'80s Movie Month: "Against All Odds" Review
on 2013-11-05 16:00
'80s Movie Month: "Against All Odds" Review
Rating: R (profanity, sexuality, drug use, and violence)
Length: 128 minutes
Release date: March 2, 1984
Directed by: Taylor Hackford
Terry Brogan (Jeff Bridges) is a star football player who has seen better days. Football is a sport that lends itself to youth and those who are able to recover from injury quickly, because no labor laws prevent a team from ruthlessly cutting an injured player from the roster. This is exactly what happens to Brogan, who is forced to retire due to an injury. He needs a new career and considers becoming a private detective when he is offered a job by notorious gambling magnate Jake Wise (James Woods).
Wise offers Brogan a large sum of money to toddle down to Mexico and find his wayward lover Jessie (Rachel Ward), who happens to be the daughter of Mrs. Wyler (Jane Greer), the owner of the team that just cut Brogan. He approaches Mrs. Wyler in a last-ditch attempt to get back on the team to no avail. However, she offers him an equally handsome sum of money to find Jessie without telling Jake. Now Brogan is completely intrigued and flies off to Mexico, where he quickly finds the beautiful Jessie and falls for her.
They explore Mexico together as their feelings for each other deepen, but the fun comes to a quick and nearly fatal end. They are being followed, but are so wrapped up in each other that they don't realize it. Jessie returns to Los Angeles because she fears for her life, and a lovesick Brogan follows, unsure if he will turn her over to Mrs. Wyler or Wise. A series of double crosses and plot twists follow, which makes Brogan question all of the friendships and alliances he thought he had, including the one he forged with Jessie. She might be playing him, just as he was playing her in Mexico by not telling her that he had been hired by two different parties to find her. This leads to a whole heap of trouble that could end very badly for everyone involved.
The film is a loose remake of the 1947 film "Out of the Past" starring Robert Mitchum and Kirk Douglas as two-thirds of a love triangle. "Against All Odds" recreates the love triangle and betrayal of the original but gives it a big makeover in order to make it more palatable to a modern crowd. It still has many of the same film-noir elements that made the original such a good movie, but with a much shinier veneer and a car racing scene to boot. It also amps up the steaminess of the love scenes because in 1984, nearly all movies of this genre had to have a love scene. Director Taylor Hackford even gives a winking nod to the original film by casting Jane Greer as Jessie's mother. Greer played the femme fatale role in "Out of the Past," so it seems only fitting that she should play a new version of the femme fatale who is older, wiser, and much more ruthless.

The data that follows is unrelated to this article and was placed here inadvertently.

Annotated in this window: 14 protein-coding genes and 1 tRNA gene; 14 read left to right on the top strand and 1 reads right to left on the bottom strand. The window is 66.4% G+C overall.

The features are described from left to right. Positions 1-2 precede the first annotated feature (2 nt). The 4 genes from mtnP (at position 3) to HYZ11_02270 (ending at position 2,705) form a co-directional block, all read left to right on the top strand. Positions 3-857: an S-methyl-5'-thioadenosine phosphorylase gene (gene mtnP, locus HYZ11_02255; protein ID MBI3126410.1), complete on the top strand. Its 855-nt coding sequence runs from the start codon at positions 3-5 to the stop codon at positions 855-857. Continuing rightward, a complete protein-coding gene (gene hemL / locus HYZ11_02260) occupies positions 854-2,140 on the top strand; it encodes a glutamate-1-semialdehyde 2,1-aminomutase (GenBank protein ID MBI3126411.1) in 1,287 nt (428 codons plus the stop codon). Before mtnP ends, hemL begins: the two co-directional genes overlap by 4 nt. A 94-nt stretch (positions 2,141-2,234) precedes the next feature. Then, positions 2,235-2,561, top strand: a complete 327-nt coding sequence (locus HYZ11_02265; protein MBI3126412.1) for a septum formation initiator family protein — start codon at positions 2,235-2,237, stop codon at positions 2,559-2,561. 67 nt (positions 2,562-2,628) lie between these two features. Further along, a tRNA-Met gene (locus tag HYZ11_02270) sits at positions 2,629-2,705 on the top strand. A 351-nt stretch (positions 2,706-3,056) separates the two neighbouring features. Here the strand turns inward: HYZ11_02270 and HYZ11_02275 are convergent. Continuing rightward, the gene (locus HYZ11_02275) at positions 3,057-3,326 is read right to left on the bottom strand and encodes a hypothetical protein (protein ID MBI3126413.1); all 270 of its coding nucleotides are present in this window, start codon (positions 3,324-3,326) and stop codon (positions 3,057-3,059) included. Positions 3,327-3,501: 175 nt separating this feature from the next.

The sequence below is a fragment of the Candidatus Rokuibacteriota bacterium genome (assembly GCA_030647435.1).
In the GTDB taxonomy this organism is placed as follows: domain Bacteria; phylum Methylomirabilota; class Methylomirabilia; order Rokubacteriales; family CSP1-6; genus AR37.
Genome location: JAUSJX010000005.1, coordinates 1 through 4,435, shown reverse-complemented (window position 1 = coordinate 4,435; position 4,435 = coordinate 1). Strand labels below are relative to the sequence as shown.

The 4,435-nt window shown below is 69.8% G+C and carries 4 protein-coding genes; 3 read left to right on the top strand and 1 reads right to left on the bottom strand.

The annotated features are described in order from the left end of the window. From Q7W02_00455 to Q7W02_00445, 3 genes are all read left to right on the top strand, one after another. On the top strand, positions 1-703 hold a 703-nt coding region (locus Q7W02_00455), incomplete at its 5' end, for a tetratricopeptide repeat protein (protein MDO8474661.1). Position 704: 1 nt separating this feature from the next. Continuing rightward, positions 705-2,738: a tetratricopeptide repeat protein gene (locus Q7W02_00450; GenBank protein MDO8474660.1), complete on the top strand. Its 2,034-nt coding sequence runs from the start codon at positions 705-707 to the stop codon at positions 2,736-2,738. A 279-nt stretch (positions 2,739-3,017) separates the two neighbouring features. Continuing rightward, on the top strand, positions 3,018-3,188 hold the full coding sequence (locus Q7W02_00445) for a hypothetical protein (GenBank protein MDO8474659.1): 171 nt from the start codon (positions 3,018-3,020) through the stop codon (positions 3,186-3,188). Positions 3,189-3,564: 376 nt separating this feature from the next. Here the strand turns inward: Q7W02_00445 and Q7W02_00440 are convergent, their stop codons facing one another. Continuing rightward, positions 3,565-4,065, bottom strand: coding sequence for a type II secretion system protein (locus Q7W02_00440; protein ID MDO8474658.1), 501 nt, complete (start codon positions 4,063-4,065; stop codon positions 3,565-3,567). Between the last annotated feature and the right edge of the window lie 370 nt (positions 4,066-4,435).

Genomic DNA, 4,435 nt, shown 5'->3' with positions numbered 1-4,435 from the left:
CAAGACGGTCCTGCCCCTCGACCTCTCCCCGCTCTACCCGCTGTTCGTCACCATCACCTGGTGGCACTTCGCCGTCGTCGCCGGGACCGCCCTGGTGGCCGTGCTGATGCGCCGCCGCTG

One of the biggest differences between the two films is how deep and passionate the relationship between the two protagonists goes in "Against All Odds." Bridges and Ward have fantastic chemistry that makes the audience truly believe that these two are falling in love, even as they don't trust each other. One could backstab the other at any given moment and ruin what they have, but neither one seems able to peel himself or herself away from the other long enough to care. It's a reckless, all-consuming affair that puts both their lives in danger, and Bridges and Ward sell it fantastically. The love scenes are numerous and have plenty of heat, as if Hackford realizes he had two of the hottest stars on the planet at the time and wanted to showcase them together. Both were at the height of their youthful popularity, which no doubt contributed to the confidence they seem to have with the script and with each other.
Though Bridges and Woods are good in their roles, it is Woods who nearly steals the movie out from under them. He has always been a master of his craft, so it should be no surprise that he nails his part in this film. In 1984, the villain in a movie was often still a moustache-twirling plotter who was always obviously the bad guy. In "Against All Odds," Woods is painted as the bad guy, but there are layers. He seems to have true feeling for Jessie and struggles with some of his more nefarious decisions. He takes what could have been a basic love story and elevates it despite having only a supporting role. For Woods' performance alone, "Against All Odds" is worth a watch.
Rating: 3 out of 5